The large, Musee Guimet provides large samples of Asian art from virtually every country in the region, with particularly strong representation of China, Japan, India and Cambodia. Although the collection is wonderful, and the transition from one country’s art to the next is generally quite clear, the museum has little text (especially in English) that interprets trends or explains the unique influences that characterize the art of each country or region. Even the free audioguide provided relatively little such information. While people who truly understand such art (such as the friend who so highly recommended the museum) could explain the unique approach and contributions of this museum, we can provide only an impressionistic overview. (For more of our understanding of Asian art from each of these countries (except India, which we unfortunately last visited before we began this blog), see the “Asia” section of ActiveBoomerAdventures.com.)
The exhibition begins in India, which is certainly appropriate since it is the cradle of both Buddhism and Hinduism, two of the region’s most important religions (at least till the emergence of Islam). Its highlights are primarily representations of divinities. These include sandstone carvings, such as those that portray the smooth, graceful lines of their dress, and a wonderful bronze cast of a dancing shiva.
The India gallery leads to those of southeast Asia, where the Khmer art of Cambodia is the star. In fact, the massive, seven-headed stone sculpture of Angkor Wat’s Naga is the focal point and highlight of the entire museum. It is mounted high above all the other works in a tall room, is the first piece that catches your eye as you enter the galleries, and can be viewed from multiple angles from balconies and viewing ports from upper floors. (For an overview of our own two-day guided bike tour of Angkor Wat and other of neighboring temples, see the posts from our 2014 trip.)
The remainder of the Ground Floor traced art from other countries of southeast Asia, from Vietnam and Indonesia, through Thailand and Myanmar.
The First Floor delves much more deeply into the art of India, with highlights of neighboring central-Asian countries including Pakistan and Afghanistan.
The floor ends with some ancient Chinese art (especially early bronzes and jade carvings) and then some of our favorites, ancient Chinese funerary objects which were made to be buried with deceased nobles. Although these almost mass-produced objects are not actually considered to be art, some are indeed beautiful and also say much about ancient society (before burials were replaced by Buddhist practices), especially cremation. This can be especially seen in the graceful figures of Tang Dynasty women polo players—an era when women were given more freedom to pursue activities that had previously been reserved for men.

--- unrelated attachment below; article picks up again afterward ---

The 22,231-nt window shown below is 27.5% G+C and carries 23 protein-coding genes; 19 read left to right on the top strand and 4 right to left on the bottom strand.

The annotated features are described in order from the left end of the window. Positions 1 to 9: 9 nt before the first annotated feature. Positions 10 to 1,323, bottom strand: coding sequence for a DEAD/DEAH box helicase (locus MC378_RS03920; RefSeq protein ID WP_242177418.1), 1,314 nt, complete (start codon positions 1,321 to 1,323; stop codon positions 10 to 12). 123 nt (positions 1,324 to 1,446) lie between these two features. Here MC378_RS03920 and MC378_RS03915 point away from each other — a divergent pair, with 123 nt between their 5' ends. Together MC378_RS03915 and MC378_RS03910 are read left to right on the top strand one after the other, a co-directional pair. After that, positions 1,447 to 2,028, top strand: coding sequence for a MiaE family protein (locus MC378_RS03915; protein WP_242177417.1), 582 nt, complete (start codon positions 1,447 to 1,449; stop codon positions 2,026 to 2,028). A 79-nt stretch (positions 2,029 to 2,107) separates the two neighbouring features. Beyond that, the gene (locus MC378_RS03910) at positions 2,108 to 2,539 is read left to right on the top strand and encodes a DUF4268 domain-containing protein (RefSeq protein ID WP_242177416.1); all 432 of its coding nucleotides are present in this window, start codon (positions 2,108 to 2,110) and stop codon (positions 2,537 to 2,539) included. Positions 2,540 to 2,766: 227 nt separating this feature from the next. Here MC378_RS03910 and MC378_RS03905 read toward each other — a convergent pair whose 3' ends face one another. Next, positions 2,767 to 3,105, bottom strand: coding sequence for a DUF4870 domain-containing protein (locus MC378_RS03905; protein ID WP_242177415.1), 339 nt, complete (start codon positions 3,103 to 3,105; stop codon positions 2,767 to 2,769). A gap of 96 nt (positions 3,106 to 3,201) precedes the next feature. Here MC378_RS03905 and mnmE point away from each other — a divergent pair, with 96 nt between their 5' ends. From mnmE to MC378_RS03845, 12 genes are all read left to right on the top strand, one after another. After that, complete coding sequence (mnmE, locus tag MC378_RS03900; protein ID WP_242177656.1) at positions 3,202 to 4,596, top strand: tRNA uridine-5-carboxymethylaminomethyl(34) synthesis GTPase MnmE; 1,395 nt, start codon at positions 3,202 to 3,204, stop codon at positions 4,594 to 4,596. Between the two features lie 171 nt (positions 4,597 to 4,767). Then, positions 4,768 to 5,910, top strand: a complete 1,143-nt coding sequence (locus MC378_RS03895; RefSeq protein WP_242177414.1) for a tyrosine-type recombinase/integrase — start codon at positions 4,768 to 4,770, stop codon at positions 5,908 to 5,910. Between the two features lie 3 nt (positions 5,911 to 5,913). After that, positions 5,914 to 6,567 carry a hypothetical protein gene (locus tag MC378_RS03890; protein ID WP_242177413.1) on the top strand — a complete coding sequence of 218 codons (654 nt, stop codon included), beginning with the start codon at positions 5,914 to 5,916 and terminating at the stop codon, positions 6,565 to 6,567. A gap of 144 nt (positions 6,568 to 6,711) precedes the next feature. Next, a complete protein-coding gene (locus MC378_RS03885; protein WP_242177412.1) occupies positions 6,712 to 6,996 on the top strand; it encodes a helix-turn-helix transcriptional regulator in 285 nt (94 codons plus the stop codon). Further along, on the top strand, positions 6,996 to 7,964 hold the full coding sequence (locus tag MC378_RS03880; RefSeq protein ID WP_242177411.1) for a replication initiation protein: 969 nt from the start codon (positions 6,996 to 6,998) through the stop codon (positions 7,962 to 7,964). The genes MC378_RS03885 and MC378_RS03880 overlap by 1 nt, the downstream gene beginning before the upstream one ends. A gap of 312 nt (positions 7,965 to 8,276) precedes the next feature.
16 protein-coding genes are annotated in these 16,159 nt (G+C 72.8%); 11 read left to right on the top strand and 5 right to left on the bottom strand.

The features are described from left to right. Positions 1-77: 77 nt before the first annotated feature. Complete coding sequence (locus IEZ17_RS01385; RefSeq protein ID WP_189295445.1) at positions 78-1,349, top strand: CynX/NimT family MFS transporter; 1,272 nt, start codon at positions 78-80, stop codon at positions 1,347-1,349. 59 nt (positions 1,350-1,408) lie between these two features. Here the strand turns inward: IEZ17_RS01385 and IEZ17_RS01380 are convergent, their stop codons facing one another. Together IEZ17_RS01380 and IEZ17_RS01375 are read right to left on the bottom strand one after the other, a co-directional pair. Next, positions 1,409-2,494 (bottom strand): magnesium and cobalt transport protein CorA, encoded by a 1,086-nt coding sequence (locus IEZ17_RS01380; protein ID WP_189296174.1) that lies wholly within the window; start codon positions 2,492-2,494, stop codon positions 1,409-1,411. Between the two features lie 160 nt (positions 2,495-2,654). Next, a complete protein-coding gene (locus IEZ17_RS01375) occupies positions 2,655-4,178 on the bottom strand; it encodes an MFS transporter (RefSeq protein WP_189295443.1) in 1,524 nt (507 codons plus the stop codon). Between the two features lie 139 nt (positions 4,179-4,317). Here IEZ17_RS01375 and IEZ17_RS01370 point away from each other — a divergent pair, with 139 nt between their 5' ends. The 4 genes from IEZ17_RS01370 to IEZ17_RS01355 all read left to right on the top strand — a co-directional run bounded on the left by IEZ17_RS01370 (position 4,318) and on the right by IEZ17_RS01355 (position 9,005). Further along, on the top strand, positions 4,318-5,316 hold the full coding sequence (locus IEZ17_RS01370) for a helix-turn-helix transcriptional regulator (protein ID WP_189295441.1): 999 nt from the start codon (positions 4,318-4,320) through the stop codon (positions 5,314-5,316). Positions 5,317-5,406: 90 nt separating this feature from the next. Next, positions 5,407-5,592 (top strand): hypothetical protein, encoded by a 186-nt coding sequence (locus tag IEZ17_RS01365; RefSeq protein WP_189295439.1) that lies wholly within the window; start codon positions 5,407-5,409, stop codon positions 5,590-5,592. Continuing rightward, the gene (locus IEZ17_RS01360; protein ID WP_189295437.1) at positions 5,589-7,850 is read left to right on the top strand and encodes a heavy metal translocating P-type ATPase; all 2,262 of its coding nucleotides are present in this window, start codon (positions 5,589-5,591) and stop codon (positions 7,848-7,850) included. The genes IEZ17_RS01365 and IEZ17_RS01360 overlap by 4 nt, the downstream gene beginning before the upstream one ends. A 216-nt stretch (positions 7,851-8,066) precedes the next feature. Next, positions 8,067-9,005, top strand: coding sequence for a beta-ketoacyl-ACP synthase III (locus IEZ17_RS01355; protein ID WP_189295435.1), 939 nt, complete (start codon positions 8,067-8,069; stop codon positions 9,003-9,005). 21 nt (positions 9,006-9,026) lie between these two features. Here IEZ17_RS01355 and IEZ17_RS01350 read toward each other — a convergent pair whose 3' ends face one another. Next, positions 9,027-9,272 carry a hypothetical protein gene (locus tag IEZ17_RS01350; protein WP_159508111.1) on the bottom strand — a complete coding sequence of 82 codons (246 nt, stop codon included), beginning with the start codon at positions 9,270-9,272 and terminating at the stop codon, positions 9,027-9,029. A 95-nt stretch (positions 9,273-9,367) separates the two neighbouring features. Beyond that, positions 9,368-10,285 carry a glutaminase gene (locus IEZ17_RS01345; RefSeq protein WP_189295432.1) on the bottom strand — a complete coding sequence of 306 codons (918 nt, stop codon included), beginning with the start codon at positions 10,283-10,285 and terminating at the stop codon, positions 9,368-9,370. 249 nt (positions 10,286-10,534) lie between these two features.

The Second Floor focuses primarily on Classical Chinese arts, generally from the 14th through 17th centuries—especially Ming, blue and white and polychrome porcelains, and Chinese carvings. It then moves through Korean art (especially Celadon pottery).
It then provides a few impressive samples of Tibetan (deeply Buddhist) and Nepalese (focused especially on the convergence of Buddhist and Hindu images) religious art and provides a wonderful example of an Afghan stupa.
The Third Floor galleries begin with later Chinese porcelains (especially 19th-century Qing Dynasty), lacquer and furniture.
Japanese art is also well represented, especially graceful lines of its early wood carvings, its 6th-century move into Buddhism and human representations, expressive theater masks, exquisite lacquer work, etchings, screens and scrolls.
The centerpiece of the Third and Fourth Floors is the huge lacquer rotunda, with its library and a space in which French industrialist, collector and museum founder, Emile Guimet, invited an exotic dancer and courtesan–whom he gave the name Mata Hari—to perform an exotic, scantily-class dance in front of a select audience. The woman, who was later found to be a WWI German spy, was a big hit!